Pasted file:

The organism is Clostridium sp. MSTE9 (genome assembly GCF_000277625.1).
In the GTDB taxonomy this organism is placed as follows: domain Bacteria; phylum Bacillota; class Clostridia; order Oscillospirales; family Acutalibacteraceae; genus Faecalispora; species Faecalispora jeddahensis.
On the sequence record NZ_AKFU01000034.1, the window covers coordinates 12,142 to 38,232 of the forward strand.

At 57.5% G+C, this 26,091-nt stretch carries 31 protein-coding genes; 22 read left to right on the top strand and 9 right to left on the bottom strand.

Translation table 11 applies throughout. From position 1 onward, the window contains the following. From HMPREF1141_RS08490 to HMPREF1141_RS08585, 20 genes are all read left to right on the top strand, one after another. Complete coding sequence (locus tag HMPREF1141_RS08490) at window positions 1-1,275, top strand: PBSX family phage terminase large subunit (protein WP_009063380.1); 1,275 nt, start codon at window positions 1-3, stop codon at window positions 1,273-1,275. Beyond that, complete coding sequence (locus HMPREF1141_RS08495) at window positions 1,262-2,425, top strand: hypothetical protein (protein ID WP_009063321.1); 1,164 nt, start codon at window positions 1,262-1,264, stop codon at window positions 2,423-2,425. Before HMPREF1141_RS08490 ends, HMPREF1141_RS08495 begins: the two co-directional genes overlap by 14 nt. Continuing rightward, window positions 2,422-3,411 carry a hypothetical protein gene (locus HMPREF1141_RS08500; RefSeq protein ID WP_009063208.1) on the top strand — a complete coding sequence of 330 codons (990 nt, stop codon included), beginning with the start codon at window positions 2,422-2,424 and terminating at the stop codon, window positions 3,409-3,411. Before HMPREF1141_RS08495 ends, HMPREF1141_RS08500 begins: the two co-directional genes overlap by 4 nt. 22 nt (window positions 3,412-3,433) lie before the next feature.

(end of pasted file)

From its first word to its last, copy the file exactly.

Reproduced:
The organism is Clostridium sp. MSTE9 (genome assembly GCF_000277625.1).
In the GTDB taxonomy this organism is placed as follows: domain Bacteria; phylum Bacillota; class Clostridia; order Oscillospirales; family Acutalibacteraceae; genus Faecalispora; species Faecalispora jeddahensis.
On the sequence record NZ_AKFU01000034.1, the window covers coordinates 12,142 to 38,232 of the forward strand.

At 57.5% G+C, this 26,091-nt stretch carries 31 protein-coding genes; 22 read left to right on the top strand and 9 right to left on the bottom strand.

Translation table 11 applies throughout. From position 1 onward, the window contains the following. From HMPREF1141_RS08490 to HMPREF1141_RS08585, 20 genes are all read left to right on the top strand, one after another. Complete coding sequence (locus tag HMPREF1141_RS08490) at window positions 1-1,275, top strand: PBSX family phage terminase large subunit (protein WP_009063380.1); 1,275 nt, start codon at window positions 1-3, stop codon at window positions 1,273-1,275. Beyond that, complete coding sequence (locus HMPREF1141_RS08495) at window positions 1,262-2,425, top strand: hypothetical protein (protein ID WP_009063321.1); 1,164 nt, start codon at window positions 1,262-1,264, stop codon at window positions 2,423-2,425. Before HMPREF1141_RS08490 ends, HMPREF1141_RS08495 begins: the two co-directional genes overlap by 14 nt. Continuing rightward, window positions 2,422-3,411 carry a hypothetical protein gene (locus HMPREF1141_RS08500; RefSeq protein ID WP_009063208.1) on the top strand — a complete coding sequence of 330 codons (990 nt, stop codon included), beginning with the start codon at window positions 2,422-2,424 and terminating at the stop codon, window positions 3,409-3,411. Before HMPREF1141_RS08495 ends, HMPREF1141_RS08500 begins: the two co-directional genes overlap by 4 nt. 22 nt (window positions 3,412-3,433) lie before the next feature.